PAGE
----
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Reliable due to PTB calibration: Mars Express discovers water and methane

The European Spacecraft Mars Express discovered considerable, hitherto unknown water quantities as “permafrost” ice at the south pole of the red planet. Recently, one of the measuring instruments, the Planet Fourier Spectrometer (PFS), also succeeded in providing evidence of methane in the Martian atmosphere. PTB contributed to these discoveries: the radiometric calibration of the short-wave PFS channel is traced back to PTB standards – not only prior to start, but also in the Mars orbit.

Details of two PFS spectra taken at the south pole of Mars and the equator. The pole spectrum clearly shows the absorption band of water ice between 3750 cm-1 and 3950 cm-1 which is lacking in the equator spectrum. Both spectra show absorption lines of water vapour. In addition, the pole spectrum shows an absorption band of solid carbon dioxide at 4370 cm-1. Inserted is a view of the Mars surface at the south pole in visible light. The grid of the PFS measurements which provide proof of water ice is superposed.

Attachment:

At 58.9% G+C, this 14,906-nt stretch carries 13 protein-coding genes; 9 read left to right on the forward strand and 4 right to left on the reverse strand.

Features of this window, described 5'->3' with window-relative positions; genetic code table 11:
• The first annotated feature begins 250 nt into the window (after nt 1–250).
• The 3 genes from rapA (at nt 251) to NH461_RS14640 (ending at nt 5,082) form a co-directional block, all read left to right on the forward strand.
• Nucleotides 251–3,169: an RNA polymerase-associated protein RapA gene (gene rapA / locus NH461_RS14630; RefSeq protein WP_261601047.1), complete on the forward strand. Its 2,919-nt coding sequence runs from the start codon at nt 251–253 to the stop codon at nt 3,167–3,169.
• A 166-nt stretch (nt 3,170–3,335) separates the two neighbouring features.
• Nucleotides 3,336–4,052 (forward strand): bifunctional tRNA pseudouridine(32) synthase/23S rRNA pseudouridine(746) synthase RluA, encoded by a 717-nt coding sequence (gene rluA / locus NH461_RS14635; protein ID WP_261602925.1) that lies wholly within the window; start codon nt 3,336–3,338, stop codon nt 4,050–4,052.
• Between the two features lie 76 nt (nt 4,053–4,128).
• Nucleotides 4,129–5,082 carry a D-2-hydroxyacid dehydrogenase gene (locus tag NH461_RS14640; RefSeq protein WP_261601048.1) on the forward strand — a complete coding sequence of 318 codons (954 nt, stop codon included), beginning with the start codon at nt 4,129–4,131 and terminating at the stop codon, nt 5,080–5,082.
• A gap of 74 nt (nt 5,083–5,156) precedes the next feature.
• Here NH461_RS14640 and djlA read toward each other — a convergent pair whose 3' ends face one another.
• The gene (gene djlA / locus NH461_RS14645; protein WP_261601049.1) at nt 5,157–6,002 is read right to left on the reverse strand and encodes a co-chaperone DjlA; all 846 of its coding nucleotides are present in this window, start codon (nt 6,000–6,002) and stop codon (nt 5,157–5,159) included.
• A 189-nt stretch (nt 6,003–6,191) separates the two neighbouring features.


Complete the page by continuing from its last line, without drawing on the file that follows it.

At the end of last year, Mars Express as the first European Mars mission reached its Martian orbit. Only a short time afterwards, infrared measurements of OMEGA (combined camera and spectrometer), SPICAM (UV and IR spectrometer) and PFS (the Planet Fourier Spectrometer) enabled the sensational discovery of water at the south pole. Shortly after that, methane was detected as trace gas in the carbon dioxide atmosphere of Mars by PFS measurements.

The PFS, developed, constructed and operated in a cooperation project between Italy, Poland and Germany, is a two-channel spectrometer for the wavelength range from 1.2 µm to 45 µm. PFS measures the solar radiation reflected by Mars. This also allows ice mixed with sand and stones, which is “hidden” in the visible spectral range, to be detected on the Mars surface.

The short-wave channel of the spectrometer (1.2 µm to 4.8 µm) was radiometrically calibrated with traceability to PTB standards. For this purpose, the spectral radiant intensities of five infrared miniature radiators in the PFS calibration device were calibrated over the channel’s whole spectral range by direct comparison with the PTB primary standard for spectral radiance, a high-temperature cavity radiator. The radiators calibrated by PTB first provided “preflight” calibration of the PFS. One of the calibrated infrared radiators was then integrated into the PFS and now allows regular “inflight“ calibration of the short-wave channel in the Mars orbit. This ensures that no structures will be pretended in the measured spectra as a result of unrecognized modifications of the PFS sensitivity.

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